How sensible is it to define the period 1945-1957 by the name of Senator Joseph McCarthy?


Joseph Macarthy was the Senator from Wisconsin from 1947 until his death in 1957. Between 1947 and 1950, he was little known except for funding scandals and an attempt to prevent the execution of SS prisoners in Europe who had been convicted of involvement in the Malmedy massacre, on the basis that there was corrupting evidence that the US had employed torture in gaining confessions. He was unpopular with the press corps, and widely disliked inside the beltway for removing his predecessor, a distinguished member of the Progressive LaFollette family, in a dirty campaign in 1946. Between 1950 and 1954 McCarthy enjoyed spectacular prominence as an Inquisitor and hounder of putative and alleged Communists in the American government, executive, and entertainment industries. He fell from this version of grace in 1954 when he challenged the US Army, and specifically its dentists, and then descended into a relatively irrelevant alcoholism before dying at Bethesda naval hospital quickly and unexpectedly.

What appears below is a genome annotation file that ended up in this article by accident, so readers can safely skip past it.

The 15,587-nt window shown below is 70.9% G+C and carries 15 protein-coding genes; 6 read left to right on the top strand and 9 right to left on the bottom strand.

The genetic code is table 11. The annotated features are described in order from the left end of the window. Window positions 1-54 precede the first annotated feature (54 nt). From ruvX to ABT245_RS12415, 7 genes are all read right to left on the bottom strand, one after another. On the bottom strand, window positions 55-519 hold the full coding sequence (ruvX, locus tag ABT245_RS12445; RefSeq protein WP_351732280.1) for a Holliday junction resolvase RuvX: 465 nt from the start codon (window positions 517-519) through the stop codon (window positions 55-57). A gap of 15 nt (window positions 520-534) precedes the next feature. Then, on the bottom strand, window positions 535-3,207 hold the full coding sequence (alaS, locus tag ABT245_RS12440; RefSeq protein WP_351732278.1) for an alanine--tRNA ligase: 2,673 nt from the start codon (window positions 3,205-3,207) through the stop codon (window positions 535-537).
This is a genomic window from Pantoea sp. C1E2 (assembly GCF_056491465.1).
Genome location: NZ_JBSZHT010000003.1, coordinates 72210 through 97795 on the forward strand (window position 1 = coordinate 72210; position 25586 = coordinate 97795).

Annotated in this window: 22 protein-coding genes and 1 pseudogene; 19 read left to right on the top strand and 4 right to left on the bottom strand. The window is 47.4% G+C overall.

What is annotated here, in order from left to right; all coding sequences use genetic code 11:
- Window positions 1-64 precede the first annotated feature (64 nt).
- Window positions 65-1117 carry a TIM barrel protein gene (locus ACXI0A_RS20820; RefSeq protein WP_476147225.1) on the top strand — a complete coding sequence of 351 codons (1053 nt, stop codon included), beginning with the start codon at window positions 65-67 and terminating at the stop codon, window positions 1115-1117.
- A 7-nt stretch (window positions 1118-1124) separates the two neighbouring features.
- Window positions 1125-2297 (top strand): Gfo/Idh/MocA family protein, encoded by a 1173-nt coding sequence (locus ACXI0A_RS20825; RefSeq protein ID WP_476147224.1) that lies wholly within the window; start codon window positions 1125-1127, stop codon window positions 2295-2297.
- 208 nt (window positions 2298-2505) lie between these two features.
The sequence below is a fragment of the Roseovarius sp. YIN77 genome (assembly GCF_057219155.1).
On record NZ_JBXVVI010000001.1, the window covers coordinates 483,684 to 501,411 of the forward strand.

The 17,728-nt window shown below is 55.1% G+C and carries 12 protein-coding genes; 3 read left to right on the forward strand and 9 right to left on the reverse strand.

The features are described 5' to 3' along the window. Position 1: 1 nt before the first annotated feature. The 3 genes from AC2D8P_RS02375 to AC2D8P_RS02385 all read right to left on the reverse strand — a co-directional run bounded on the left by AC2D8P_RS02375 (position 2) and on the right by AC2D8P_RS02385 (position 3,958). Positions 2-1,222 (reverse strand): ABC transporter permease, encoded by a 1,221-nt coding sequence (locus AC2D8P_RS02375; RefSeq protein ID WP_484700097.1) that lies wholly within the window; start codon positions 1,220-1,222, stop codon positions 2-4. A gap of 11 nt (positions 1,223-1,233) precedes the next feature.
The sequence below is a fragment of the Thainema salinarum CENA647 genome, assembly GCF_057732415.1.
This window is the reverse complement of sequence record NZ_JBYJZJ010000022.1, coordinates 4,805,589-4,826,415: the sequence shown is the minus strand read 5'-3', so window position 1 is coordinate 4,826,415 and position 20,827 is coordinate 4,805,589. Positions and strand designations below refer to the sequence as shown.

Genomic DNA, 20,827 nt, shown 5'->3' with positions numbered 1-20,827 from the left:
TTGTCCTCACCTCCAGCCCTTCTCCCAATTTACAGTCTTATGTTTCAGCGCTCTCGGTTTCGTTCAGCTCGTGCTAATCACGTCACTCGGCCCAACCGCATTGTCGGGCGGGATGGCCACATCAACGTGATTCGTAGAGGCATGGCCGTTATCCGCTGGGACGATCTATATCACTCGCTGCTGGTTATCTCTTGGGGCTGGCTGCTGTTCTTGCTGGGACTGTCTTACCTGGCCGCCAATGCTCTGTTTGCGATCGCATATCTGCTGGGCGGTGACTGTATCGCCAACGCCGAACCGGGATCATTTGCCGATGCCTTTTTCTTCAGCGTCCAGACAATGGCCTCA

It is important to rehearse this narrative of McCarthy’s career to show that he was neither fundamental to the elaboration of America’s deep-seated anticommunism in the 1940s, nor to its progression in the fifties, nor to its institutionalisation by means of Truman’s loyalty oaths and the expansion of the FBI and CIA, nor to the transformation of anticommunism into technological competition and national ‘invigoration’ or ‘rejuvenation’ campaigns after Sputnik. McCarthy had not proceeded via the Dies Committee, the House group on Un-American activities with which he is often confused, and he was despised by President Truman. He also played very little role in the 1948 presidential campaign that confirmed the Democratic Party under Truman as anti-popular front by isolating the Wallace and Roosevelt elements who had worked with communists, but anti-segregation too. It was Richard Nixon who was more prominent in the investigation of the Rosenbergs and Alger Hiss, and the name on the Act barring communists from the USA whilst requiring them to register within it was that of the Franco admirer and Nevada Democrat, Pat McCarran, not McCarthy. Though Lyndon Johnson and J.Edgar Hoover, the head of the FBI, were close to MCCarthy (as indeed was the Kennedy Patriarch Joe Kennedy) serious counterintelligence work against communism was guarded by James Jesus Angleton, Richard Bissell, and the Dulles brothers within the CIA.